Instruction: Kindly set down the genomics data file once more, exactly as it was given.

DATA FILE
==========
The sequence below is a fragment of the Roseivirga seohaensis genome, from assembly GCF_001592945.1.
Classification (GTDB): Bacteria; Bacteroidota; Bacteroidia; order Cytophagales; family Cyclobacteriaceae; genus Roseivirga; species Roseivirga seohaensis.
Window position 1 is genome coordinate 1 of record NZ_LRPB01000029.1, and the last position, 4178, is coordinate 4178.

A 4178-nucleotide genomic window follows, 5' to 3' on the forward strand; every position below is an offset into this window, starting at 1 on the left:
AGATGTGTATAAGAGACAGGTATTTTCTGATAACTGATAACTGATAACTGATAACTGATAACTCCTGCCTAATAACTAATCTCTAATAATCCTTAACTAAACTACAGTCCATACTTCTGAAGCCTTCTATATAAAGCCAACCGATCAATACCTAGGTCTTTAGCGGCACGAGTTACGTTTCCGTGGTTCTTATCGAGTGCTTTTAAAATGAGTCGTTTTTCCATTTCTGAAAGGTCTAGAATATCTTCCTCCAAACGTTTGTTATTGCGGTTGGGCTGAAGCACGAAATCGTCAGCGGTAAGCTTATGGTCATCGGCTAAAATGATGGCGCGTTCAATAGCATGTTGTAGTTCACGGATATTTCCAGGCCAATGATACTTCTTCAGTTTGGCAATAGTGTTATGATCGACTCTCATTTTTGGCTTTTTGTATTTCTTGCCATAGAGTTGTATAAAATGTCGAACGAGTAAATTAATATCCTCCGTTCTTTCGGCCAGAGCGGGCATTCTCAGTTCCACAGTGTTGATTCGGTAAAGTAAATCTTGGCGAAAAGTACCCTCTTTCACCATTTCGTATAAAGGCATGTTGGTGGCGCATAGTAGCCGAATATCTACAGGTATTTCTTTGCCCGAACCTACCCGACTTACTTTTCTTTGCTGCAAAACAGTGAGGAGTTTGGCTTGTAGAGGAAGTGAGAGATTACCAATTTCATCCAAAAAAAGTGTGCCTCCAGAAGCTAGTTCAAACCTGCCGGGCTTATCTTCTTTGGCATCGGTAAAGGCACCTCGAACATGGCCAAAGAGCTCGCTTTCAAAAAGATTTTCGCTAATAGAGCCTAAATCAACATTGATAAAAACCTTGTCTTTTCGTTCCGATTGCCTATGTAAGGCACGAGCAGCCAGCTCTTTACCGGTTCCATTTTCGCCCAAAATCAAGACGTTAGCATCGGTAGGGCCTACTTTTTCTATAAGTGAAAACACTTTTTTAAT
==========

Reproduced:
The sequence below is a fragment of the Roseivirga seohaensis genome, from assembly GCF_001592945.1.
Classification (GTDB): Bacteria; Bacteroidota; Bacteroidia; order Cytophagales; family Cyclobacteriaceae; genus Roseivirga; species Roseivirga seohaensis.
Window position 1 is genome coordinate 1 of record NZ_LRPB01000029.1, and the last position, 4178, is coordinate 4178.

A 4178-nucleotide genomic window follows, 5' to 3' on the forward strand; every position below is an offset into this window, starting at 1 on the left:
AGATGTGTATAAGAGACAGGTATTTTCTGATAACTGATAACTGATAACTGATAACTGATAACTCCTGCCTAATAACTAATCTCTAATAATCCTTAACTAAACTACAGTCCATACTTCTGAAGCCTTCTATATAAAGCCAACCGATCAATACCTAGGTCTTTAGCGGCACGAGTTACGTTTCCGTGGTTCTTATCGAGTGCTTTTAAAATGAGTCGTTTTTCCATTTCTGAAAGGTCTAGAATATCTTCCTCCAAACGTTTGTTATTGCGGTTGGGCTGAAGCACGAAATCGTCAGCGGTAAGCTTATGGTCATCGGCTAAAATGATGGCGCGTTCAATAGCATGTTGTAGTTCACGGATATTTCCAGGCCAATGATACTTCTTCAGTTTGGCAATAGTGTTATGATCGACTCTCATTTTTGGCTTTTTGTATTTCTTGCCATAGAGTTGTATAAAATGTCGAACGAGTAAATTAATATCCTCCGTTCTTTCGGCCAGAGCGGGCATTCTCAGTTCCACAGTGTTGATTCGGTAAAGTAAATCTTGGCGAAAAGTACCCTCTTTCACCATTTCGTATAAAGGCATGTTGGTGGCGCATAGTAGCCGAATATCTACAGGTATTTCTTTGCCCGAACCTACCCGACTTACTTTTCTTTGCTGCAAAACAGTGAGGAGTTTGGCTTGTAGAGGAAGTGAGAGATTACCAATTTCATCCAAAAAAAGTGTGCCTCCAGAAGCTAGTTCAAACCTGCCGGGCTTATCTTCTTTGGCATCGGTAAAGGCACCTCGAACATGGCCAAAGAGCTCGCTTTCAAAAAGATTTTCGCTAATAGAGCCTAAATCAACATTGATAAAAACCTTGTCTTTTCGTTCCGATTGCCTATGTAAGGCACGAGCAGCCAGCTCTTTACCGGTTCCATTTTCGCCCAAAATCAAGACGTTAGCATCGGTAGGGCCTACTTTTTCTATAAGTGAAAACACTTTTTTAAT